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    No argument at all with the pricing, at the end of the day the market has set the price and I imagine Andy's price is as good as you will find it for anywhere -BUT!...its the rule of diminishing returns, a coffee that costs nearly 20 times as much as many fantastic coffees from regions all over the world cannot be 20 times better. Given my experience with Giesha's I would also say its a very different flavour profile and it wont be to everyone's taste. Kudos for Andy giving us the chance to try it if desired, but I for one know my $280 is better spent elsewhere!!

  4. #4
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    Quote Originally Posted by Barry O'Speedwagon View Post
    I'll tell you what, you wouldn't want to drop a bean or two of the Panama when transferring to the roasting chamber
    dialling in grinder too

  5. #5
    Senior Member artman's Avatar
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    Its only $5.60 per 20 gram double shot. Sounds like a bargain if you look at it like that. I have paid that much for "coffee" at a cafe and it was rubbish.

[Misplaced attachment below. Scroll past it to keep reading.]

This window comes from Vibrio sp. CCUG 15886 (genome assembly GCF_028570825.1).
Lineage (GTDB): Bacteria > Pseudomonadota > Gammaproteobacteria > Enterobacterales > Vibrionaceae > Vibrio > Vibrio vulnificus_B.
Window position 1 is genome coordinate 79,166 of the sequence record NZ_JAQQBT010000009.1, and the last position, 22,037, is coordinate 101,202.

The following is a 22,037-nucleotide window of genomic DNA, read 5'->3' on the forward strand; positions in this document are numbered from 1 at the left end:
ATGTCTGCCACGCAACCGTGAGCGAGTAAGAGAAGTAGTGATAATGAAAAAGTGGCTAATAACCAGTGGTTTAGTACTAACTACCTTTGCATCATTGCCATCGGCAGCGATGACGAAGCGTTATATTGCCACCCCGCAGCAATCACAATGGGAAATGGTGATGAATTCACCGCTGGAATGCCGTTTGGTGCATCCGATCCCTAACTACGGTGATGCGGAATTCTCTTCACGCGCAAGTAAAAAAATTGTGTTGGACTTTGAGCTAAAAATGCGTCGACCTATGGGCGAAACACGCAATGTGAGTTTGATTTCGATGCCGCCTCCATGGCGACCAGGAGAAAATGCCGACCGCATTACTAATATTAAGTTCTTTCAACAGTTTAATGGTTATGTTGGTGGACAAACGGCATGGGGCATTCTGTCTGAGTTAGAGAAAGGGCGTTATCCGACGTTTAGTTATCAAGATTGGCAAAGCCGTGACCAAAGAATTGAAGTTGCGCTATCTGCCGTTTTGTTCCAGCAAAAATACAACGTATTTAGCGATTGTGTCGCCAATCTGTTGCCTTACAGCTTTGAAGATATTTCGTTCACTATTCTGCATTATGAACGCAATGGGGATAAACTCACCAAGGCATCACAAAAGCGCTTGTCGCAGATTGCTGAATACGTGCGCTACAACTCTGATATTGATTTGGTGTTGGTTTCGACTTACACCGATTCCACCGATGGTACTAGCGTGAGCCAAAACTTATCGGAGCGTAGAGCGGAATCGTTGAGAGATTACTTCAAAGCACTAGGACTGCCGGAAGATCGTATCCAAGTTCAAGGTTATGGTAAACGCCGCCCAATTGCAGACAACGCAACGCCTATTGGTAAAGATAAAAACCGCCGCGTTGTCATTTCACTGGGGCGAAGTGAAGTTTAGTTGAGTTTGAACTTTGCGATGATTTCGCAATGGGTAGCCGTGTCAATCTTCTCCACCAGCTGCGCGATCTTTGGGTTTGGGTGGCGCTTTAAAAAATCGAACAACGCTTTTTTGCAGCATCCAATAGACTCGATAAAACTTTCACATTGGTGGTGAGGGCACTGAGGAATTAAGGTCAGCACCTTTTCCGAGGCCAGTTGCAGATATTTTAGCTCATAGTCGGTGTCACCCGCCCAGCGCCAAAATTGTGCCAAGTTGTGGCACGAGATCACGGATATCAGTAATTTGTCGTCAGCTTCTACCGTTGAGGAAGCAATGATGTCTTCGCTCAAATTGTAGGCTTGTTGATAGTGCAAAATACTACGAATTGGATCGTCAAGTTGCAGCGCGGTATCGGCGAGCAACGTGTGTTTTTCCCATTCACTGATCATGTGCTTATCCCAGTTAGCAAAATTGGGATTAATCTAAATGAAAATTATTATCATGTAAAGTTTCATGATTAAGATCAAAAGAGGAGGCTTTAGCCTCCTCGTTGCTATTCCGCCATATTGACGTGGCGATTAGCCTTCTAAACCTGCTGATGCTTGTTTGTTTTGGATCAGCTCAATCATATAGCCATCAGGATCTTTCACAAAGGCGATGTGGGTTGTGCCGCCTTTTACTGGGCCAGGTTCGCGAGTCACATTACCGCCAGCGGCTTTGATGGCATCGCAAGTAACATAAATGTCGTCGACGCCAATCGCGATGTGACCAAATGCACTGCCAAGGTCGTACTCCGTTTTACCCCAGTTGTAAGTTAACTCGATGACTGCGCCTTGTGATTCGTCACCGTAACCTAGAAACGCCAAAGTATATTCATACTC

Cheers
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  6. #6
    Senior Member Yelta's Avatar
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    Guess it depends on your definition of a bargain.

    As Jules remarked in Pulp Fiction "may taste like pumpkin pie, but I'd never know" @ approx .33 cents a gram roasted waaaaay too rich for my blood.

    No matter, I'm sure Andy will have no problem finding buyers, to those who do take the plunge, enjoy it, oh, and don't over cook em.

  7. #7
    Senior Member trentski's Avatar
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    The Panama would be worth it just for the cool drawing of a dog on the packet

  8. #8
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    Quote Originally Posted by trentski View Post
    The Panama would be worth it just for the cool drawing of a dog on the packet
    Dog/Mule same thing :P

  9. #9
    Senior Member Yelta's Avatar
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    Its got a head like a cow moose.
    Last edited by Yelta; 7th April 2016 at 01:48 PM.

  10. #10
    Senior Member flynnaus's Avatar
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    Quote Originally Posted by artman View Post